The one-on-one connection develops 3 into something communal and celebratory not "threes a crowd" or "third wheel" situation at all. The lone figure contrasts the previous cards; figure's posture is rigid, the downside of structure 4 ; water likes stillness but doesn't like to be structured--think of rigid ice ; crossed arms and downward gaze make figure seem cut off from others; figure is fixated on 3 cups could be the same from the III card and ignores the ace-like cup being offered.

Cut off from society building is across a river. However, two upright cups and a bridge suggest the means to move on exist. Loss, grief, the mourning process; time heals and you will have the resources to move forward, but the mourning process is necessary; take time to focus on the loss and your feelings about it, as this is the key to processing and moving forward; loss could be a death, breakup, or just the "end of an era. Re-balancing of 6 expressed in nostalgia; figures of children in a garden could be the building in the background of the V card.

Yellow and light blue sky are happy. Children are safe walled in and there is a guard. Could be 1 nostalgia: Either way, the fulfillment has a safety, security, and pureness to it. Confounding image of a figure looking up at the cups holding various symbols in the clouds. Water is an indecisive energy, so with the power and possibility 7 comes a wishy-washy indecisiveness. Meditation with no action. Choose what will fulfill you the most. Card could precede the Hermit card, because figure is going to climb a mountain alone and has a staff. The indecisiveness of VII is energized 8 and a decision is made, but something good must be left in order to move forward a leap in emotional maturity from the IV and V cards.

Crazy energy in the land broken up by water, suggesting emotional unsteadiness. Lone figure sitting in front of a mantel of cups that resembles a trophy shelf, symbolizes personal emotional fulfillment; academic hat shows knowledge; happy colors; figure has crossed arms is cut off , but a direct gaze is willing to let others in. In order for growth, there must be death. For plants to thrive, weeds must die. Janet gives the reader a great gift in allowing, through the use of very descriptive words, us to see her property in Pennsylvania much as an Emperor would view his kingdom.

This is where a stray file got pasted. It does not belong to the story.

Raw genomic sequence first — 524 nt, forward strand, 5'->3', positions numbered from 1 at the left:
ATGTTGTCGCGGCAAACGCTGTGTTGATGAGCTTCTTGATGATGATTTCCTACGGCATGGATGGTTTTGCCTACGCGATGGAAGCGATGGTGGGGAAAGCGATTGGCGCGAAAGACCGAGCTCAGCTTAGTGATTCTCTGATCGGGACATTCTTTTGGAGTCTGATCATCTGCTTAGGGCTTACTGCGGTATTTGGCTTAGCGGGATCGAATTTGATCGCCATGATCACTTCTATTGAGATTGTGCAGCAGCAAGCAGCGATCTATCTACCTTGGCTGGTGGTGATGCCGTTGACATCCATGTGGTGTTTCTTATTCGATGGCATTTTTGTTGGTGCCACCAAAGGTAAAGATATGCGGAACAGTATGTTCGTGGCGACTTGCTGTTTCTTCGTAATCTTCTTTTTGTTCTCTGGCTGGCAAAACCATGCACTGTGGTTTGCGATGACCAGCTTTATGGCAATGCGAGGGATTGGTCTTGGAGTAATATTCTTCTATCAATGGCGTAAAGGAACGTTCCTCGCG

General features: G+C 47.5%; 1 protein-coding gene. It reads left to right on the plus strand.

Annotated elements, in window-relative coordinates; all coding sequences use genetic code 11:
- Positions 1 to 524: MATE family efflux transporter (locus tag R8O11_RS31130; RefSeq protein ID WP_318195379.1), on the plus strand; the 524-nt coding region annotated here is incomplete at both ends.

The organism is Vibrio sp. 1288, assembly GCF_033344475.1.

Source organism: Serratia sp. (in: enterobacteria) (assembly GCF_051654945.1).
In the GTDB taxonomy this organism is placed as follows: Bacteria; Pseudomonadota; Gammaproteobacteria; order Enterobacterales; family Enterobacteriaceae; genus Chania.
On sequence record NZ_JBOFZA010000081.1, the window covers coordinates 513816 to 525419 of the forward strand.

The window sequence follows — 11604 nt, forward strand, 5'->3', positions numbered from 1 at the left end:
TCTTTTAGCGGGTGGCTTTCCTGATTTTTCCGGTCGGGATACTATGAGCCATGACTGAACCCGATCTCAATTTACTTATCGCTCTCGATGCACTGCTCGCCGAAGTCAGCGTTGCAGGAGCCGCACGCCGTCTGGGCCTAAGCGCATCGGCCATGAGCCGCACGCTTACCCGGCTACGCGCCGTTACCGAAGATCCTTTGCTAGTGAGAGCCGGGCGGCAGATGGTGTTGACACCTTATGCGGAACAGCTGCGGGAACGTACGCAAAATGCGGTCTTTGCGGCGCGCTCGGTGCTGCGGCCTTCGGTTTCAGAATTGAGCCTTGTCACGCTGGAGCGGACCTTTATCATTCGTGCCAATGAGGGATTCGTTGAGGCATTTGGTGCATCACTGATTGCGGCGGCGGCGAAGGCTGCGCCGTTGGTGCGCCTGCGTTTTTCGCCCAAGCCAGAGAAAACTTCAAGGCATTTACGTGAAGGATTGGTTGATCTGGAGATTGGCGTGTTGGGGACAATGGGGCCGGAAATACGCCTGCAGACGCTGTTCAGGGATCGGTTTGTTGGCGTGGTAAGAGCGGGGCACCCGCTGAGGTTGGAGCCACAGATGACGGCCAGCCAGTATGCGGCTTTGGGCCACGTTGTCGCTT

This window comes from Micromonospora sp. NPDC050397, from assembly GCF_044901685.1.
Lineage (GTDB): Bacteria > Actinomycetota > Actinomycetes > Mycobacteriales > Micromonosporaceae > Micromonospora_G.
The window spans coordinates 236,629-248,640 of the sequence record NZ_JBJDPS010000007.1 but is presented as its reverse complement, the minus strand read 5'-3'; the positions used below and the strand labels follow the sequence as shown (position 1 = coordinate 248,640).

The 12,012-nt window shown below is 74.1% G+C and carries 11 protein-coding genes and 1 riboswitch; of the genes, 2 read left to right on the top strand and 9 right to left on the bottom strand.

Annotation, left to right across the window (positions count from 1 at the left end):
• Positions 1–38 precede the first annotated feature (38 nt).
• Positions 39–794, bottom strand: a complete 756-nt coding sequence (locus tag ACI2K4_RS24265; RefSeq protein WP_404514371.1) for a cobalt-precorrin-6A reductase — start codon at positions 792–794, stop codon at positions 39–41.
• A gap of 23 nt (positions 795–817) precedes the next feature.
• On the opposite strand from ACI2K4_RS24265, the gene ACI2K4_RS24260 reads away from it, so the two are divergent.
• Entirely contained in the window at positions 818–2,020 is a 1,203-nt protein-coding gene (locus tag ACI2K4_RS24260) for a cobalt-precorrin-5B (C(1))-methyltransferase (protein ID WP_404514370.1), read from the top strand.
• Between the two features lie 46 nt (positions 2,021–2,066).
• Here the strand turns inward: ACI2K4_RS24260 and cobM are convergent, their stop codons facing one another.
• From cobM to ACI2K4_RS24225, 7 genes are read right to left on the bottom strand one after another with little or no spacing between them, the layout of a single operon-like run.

The things that need done in order for the beauty to shine through. One person found this helpful. Amazon Giveaway allows you to run promotional giveaways in order to create buzz, reward your audience, and attract new followers and customers. Learn more about Amazon Giveaway. Set up a giveaway. There's a problem loading this menu right now. Learn more about Amazon Prime. Get fast, free shipping with Amazon Prime.

Get to Know Us. English Choose a language for shopping. Explore the Home Gift Guide. Not Enabled Word Wise: Not Enabled Screen Reader: Enabled Amazon Best Sellers Rank: Amazon Music Stream millions of songs. Both cards use similar imagery in the traditional Rider-Waite tarot, and both have similar themes mainly centering around intuition. But there were two themes that kept resurfacing with The High Priestess.

Firstly, the concepts of teaching and knowledge - unsurprisingly, as this card is partnered with the Hierophant. Secondly, the importance of trusting your instincts - in contrast to The Moon, which cautions you that all may not be as it seems, and that you should verify your first impressions. While compiling my notes, at some point I scribbled down 'optical illusions', and to me that is a core concept for this card. An optical illusion can't really be explained - you have to see it to really understand it. And when confronted with an optical illusion, you have to trust what your eyes are showing you even if your brain tells you it makes no sense.

The first symbol I immediately knew would have to be included in this card's art was the Mentor's lack of reflection in the water they are standing in. For the Mentor is incorporeal - present and not present, concrete but ephemeral, immediate but indescribably distant. You will not get any certainty from your interactions with this card - if you ask the Mentor a direct question, they will make you walk yourself through to an answer.

The water itself represents the subconscious - simultaneously clear and shallow, but also infinitely deep. A calm lake contains the entire sky above it, recreated imperfectly through reflection. The Mentor's face is partially obscured because they are not an open book to you. You will misunderstand them and they will not correct you ; you will project onto them and reveal more about yourself than you mean to ; and you will misinterpret their lessons to hear what you want to hear and quickly learn that this gets you no closer to anything worth having. Throughout it all, the Mentor will wait patiently for you to understand them well enough to learn what they have to teach you.